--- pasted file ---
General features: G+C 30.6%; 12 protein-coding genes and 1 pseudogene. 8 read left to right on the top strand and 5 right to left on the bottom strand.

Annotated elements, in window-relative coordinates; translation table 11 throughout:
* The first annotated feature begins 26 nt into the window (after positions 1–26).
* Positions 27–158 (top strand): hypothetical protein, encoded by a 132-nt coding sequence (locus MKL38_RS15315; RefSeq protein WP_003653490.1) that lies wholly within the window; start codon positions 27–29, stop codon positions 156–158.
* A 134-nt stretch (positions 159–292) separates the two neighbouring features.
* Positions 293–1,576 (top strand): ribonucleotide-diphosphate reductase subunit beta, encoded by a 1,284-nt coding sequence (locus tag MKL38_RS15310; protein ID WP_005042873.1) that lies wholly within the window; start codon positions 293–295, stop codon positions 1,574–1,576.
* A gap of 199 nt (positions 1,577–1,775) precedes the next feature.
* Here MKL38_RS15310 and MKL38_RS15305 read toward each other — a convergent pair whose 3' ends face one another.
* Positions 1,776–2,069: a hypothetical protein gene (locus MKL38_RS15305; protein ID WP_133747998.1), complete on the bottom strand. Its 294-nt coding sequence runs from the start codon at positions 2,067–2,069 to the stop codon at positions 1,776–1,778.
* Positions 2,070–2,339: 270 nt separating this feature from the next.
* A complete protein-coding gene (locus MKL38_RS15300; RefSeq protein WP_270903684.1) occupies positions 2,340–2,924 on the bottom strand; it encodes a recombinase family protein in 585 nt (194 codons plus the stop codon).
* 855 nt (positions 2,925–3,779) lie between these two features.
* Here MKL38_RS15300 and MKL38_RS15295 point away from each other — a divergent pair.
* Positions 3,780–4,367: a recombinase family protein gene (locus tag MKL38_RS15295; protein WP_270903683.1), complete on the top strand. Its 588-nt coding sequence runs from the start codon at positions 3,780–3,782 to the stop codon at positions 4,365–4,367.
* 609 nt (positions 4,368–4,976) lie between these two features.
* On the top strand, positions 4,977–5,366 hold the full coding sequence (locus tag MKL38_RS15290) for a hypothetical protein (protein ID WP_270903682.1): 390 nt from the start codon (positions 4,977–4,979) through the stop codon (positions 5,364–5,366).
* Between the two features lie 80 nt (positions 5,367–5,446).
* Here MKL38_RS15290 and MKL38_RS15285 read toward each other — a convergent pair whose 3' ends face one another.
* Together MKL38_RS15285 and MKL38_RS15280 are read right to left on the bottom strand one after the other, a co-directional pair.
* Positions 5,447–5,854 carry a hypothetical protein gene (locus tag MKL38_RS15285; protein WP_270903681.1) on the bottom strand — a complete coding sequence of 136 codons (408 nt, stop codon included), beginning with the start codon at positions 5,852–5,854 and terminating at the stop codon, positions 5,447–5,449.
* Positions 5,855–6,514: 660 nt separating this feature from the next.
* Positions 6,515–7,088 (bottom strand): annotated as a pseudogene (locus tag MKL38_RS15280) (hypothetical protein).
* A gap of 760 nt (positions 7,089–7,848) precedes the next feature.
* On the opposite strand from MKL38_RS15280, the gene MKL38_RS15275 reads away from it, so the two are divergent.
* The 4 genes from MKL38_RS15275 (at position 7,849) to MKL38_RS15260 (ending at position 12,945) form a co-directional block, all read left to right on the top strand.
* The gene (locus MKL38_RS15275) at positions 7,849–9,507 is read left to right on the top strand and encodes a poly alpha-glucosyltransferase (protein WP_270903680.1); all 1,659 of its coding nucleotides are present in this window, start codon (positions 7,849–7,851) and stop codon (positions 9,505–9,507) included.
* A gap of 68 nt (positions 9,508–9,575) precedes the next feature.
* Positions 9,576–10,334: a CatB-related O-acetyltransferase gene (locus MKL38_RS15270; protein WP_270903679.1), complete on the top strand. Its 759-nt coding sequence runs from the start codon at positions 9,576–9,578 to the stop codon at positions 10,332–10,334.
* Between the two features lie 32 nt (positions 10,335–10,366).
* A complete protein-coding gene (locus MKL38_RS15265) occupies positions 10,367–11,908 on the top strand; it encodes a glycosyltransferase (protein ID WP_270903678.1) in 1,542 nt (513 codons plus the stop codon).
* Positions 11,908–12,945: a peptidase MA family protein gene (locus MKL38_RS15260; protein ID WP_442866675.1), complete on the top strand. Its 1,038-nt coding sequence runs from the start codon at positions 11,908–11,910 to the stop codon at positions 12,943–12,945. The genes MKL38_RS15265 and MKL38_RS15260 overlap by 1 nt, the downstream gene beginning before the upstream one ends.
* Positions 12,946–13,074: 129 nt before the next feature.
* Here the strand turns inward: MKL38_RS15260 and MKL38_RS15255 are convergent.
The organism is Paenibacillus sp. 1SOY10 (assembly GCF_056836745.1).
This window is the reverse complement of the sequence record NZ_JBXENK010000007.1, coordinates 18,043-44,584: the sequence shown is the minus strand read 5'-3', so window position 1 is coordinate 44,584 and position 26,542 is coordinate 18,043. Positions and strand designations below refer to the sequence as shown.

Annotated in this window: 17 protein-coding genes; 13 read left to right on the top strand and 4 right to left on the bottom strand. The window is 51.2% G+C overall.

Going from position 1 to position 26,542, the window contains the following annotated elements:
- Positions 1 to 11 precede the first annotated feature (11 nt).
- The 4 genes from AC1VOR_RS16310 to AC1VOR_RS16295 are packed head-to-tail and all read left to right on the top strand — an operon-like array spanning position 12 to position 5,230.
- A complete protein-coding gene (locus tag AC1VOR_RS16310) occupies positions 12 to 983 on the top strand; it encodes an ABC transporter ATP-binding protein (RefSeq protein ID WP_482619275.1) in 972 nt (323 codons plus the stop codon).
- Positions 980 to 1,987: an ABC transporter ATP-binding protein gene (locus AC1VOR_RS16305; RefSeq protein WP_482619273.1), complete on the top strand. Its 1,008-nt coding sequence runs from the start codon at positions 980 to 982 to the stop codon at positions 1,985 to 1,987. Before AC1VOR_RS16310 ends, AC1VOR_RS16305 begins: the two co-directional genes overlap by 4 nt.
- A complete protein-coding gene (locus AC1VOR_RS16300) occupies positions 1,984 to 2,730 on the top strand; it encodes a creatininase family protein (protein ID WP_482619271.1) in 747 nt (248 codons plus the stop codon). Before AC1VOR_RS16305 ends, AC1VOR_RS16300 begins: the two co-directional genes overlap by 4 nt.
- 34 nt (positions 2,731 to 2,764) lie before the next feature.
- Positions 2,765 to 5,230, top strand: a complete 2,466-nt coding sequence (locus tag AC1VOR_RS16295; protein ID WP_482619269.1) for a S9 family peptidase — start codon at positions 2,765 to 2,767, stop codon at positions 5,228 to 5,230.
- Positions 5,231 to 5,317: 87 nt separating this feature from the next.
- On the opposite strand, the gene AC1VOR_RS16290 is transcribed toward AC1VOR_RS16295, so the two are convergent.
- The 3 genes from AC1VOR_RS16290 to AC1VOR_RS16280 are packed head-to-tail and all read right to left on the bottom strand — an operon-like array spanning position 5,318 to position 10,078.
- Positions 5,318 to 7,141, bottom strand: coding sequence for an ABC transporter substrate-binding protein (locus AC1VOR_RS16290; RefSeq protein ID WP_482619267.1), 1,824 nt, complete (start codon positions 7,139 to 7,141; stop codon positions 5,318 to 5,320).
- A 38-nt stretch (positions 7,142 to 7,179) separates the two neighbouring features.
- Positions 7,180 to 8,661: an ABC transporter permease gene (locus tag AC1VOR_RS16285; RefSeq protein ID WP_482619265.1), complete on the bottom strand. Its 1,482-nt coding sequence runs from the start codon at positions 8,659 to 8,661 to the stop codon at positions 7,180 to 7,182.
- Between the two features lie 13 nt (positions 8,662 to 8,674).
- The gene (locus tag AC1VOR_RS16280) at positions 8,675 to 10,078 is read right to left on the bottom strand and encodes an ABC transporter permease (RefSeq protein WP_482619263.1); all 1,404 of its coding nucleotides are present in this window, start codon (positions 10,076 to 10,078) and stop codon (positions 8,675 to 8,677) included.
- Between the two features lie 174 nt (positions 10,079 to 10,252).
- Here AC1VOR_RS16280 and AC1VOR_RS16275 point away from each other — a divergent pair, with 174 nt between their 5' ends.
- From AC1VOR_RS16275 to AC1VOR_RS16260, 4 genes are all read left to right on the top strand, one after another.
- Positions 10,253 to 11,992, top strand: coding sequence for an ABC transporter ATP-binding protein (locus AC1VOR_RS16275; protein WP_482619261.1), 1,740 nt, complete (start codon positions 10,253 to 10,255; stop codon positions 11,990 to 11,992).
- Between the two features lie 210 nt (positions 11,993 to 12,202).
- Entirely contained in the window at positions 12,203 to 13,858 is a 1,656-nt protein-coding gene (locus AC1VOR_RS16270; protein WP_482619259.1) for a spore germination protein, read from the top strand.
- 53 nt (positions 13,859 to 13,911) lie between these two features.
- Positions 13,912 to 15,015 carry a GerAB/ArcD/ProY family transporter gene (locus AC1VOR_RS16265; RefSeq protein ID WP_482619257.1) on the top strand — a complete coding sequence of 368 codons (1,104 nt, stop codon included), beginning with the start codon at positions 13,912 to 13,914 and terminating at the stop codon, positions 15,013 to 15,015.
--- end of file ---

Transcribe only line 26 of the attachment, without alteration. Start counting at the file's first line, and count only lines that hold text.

* The gene (locus MKL38_RS15275) at positions 7,849–9,507 is read left to right on the top strand and encodes a poly alpha-glucosyltransferase (protein WP_270903680.1); all 1,659 of its coding nucleotides are present in this window, start codon (positions 7,849–7,851) and stop codon (positions 9,505–9,507) included.